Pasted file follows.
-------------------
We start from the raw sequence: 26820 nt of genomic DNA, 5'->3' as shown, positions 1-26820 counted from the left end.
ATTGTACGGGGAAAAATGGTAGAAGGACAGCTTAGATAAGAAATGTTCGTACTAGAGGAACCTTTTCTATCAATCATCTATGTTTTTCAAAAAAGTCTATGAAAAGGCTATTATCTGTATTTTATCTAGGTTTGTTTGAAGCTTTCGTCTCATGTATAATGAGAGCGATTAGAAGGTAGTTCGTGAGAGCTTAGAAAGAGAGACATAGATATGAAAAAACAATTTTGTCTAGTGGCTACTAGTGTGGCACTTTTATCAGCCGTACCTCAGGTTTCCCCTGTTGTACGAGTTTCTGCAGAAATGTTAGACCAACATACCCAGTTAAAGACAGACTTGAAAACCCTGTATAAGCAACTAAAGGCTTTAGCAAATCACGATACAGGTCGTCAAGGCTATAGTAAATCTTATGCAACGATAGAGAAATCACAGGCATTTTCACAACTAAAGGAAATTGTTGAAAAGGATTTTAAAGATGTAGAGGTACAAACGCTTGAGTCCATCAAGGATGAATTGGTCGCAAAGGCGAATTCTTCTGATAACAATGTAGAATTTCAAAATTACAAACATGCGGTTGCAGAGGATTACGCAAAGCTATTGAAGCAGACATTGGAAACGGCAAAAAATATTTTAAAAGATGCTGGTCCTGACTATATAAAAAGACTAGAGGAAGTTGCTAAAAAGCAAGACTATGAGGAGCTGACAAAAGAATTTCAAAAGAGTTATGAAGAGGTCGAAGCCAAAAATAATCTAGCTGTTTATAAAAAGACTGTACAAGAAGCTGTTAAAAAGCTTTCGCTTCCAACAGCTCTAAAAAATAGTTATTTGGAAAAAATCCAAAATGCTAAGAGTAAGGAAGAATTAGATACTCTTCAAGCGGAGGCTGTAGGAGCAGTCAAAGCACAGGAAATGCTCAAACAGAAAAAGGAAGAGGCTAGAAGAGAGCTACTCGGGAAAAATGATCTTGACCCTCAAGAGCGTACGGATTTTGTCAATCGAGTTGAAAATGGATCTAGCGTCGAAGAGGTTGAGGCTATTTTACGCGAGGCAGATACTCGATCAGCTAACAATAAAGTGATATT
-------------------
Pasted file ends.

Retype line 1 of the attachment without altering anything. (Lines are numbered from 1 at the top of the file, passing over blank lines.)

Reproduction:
We start from the raw sequence: 26820 nt of genomic DNA, 5'->3' as shown, positions 1-26820 counted from the left end.